To measure the predictive power of a linear regression model, use the RMSE metric.
For classification and logistic regression, there are many available metrics, and choosing the right one can be far from obvious. In this last chapter, we will focus on two most useful ones: accuracy and ROC-AUC.
Why these two metrics for classification you ask?
Accuracy focuses on the amount of correctly classified samples and is simple to understand, but fails when the classes are extremely imbalanced.
ROC-AUC brings a better understanding of the model classification performance by also taking into account the amount of misclassified samples. It is also robust with respect to imbalanced datasets.
Both metrics can be deduced from the four basic measures: the false and true positives, false and true negatives you saw in the chapter on logistic regression.
In this chapter, you will learn:
How to define accuracy.
The accuracy paradox.
The ROC curve and the AUC (area under the curve) metric.
We will work with the credit default dataset and the confusion matrix to illustrate accuracy and ROC-AUC.
As its name implies, accuracy is the ration of correctly-classified samples over the total number of samples.
In terms of true positive (TP) and true negatives (TN), the accuracy is defined as:
Let's reload the credit default dataset, fit a logistic regression model, and print the confusion matrix:
import statsmodels.formula.api as smfimport pandas as pddf = pd.read_csv('credit_default_sampled.csv')model = smf.logit('default ~ income + balance + student', data = df)results = model.fit()print(results.pred_table())
Recall the confusion matrix:
The accuracy of our model is defined as the number of samples the model classified correctly over the total number of samples.
Number of samples correctly classified : 460 + 286 = 746.
Total number of samples : 833.
Our accuracy is 746 / 833 = 90.0%.
Pretty good score, high five!
Introducing the ROC Curve
Remember that for each sample, the logit model outputs the probability that the sample belongs to one class p(^yi=1) . By arbitrarily setting a threshold t=0.5, we conclude that:
If p(^yi=1)<0.5 , then ^yi belongs to the 0 class.
If p(^yi=1)≥0.5 , then ^yi belongs to the 1 class.
Setting the threshold to 0.5 to separate the classes is a question of convention. There's no reason why you could not consider a lower or higher threshold. You get different classifications for different thresholds.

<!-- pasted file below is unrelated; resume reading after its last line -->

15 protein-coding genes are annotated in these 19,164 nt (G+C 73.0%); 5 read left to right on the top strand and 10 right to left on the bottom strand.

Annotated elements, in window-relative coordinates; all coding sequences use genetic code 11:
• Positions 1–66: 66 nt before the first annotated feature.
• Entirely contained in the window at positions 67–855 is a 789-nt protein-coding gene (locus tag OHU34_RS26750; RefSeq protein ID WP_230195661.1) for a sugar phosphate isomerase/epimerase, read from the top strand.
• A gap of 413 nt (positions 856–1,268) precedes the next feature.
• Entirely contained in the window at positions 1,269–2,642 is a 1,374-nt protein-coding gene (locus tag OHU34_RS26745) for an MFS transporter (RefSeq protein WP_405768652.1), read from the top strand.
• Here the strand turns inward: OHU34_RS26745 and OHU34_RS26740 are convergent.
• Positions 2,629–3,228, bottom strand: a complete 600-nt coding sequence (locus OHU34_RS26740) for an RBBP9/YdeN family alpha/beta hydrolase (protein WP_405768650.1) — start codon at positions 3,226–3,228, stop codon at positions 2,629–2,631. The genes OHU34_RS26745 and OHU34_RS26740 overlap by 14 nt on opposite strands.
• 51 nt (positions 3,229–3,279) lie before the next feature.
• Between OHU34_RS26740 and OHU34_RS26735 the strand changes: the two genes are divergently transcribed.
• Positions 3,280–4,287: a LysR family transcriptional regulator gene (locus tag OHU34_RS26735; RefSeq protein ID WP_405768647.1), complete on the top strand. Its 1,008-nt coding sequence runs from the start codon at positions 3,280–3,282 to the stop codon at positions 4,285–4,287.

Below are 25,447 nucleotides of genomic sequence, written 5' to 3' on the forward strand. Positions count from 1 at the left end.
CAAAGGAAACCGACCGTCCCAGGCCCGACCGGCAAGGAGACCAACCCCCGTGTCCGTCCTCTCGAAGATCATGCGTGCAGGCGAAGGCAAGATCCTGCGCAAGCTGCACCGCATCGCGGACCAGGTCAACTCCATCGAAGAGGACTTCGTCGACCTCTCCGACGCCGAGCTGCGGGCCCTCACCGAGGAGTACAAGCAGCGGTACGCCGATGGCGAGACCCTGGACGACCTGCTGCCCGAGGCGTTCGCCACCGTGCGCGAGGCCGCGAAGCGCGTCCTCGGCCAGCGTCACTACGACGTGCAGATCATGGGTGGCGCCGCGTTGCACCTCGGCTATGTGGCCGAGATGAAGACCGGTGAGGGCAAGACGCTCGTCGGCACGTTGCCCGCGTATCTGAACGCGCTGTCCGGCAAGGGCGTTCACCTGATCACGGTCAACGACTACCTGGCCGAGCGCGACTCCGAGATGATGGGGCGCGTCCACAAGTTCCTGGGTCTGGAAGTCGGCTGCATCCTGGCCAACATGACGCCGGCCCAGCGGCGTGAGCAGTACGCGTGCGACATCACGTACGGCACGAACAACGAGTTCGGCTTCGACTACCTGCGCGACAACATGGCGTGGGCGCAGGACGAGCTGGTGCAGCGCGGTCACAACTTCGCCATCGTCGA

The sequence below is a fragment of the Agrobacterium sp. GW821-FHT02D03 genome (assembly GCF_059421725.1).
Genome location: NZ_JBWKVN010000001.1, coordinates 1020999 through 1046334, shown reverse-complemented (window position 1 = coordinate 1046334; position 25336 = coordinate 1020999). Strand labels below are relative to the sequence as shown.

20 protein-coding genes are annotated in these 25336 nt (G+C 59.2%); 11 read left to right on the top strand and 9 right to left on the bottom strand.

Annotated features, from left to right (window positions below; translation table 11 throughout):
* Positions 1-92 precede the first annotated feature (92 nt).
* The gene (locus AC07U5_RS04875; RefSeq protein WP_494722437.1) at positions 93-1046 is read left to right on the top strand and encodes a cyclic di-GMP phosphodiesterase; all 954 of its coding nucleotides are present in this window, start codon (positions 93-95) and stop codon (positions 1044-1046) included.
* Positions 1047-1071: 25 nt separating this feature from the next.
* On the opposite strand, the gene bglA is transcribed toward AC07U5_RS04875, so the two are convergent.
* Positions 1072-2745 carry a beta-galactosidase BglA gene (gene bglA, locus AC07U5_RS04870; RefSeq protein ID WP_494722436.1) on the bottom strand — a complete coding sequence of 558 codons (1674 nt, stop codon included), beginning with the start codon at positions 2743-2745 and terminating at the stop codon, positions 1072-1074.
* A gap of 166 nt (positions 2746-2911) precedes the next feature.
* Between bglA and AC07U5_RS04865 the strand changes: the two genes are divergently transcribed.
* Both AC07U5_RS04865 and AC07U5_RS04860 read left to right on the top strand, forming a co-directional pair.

For t =0.75, we have and accuracy of 86.91, and the following confusion matrix:
The true and false, positive and negative ratios evolve with the threshold t.
TPR = TP / Positives = f(t)
FPR = FP / Positives = g(t)
By plotting the TPR against the FPR while varying the threshold, you obtain the receiver operating characteristic curve, or ROC curve.
The ROC curve illustrates the trade-off between good identification of the truly positive samples, and the misinterpretation of negative samples into the positive class.
The ROC curve for our model is:
We used the scikit-learn library to obtain the true positive rate and false positive rate:
from sklearn.metrics import roc_curve, aucyhat= results.predict()false_positive_rate, true_positive_rate, thresholds = roc_curve(df['default'], yhat)
Interpreting the ROC Curve
We have a nice curve and a straight line (red). How do they play with each other?
The straight red line is the reference. It corresponds to a random model where we simply flip a coin to classify the samples in either class. The further away the ROC curve is from that straight line, the better the model.
As the curve gets closer to the upper-left corner of the plot, the TPR becomes larger than the FPR as we increase the threshold. We get more correctly identified samples than incorrectly identified ones. Our model works!
The sooner the curve moves to the upper-left corner, the better. It means that our model discriminates well between the classes.
Graphic interpretation is great, but having a single number would be better for model selection.
The area under the curve (AUC) is such a metric:
The AUC goes from 0.5 to 1.
The larger the better.
AUC of 0.9 and above means jackpot! The model is excellent.
Any AUC > 0.7, ..., 0.75 is satisfactory.
AUC between 0.5 and 0.6/0.7 indicates a poor model.
An AUC of 0.5 is a random coin-flipping useless model.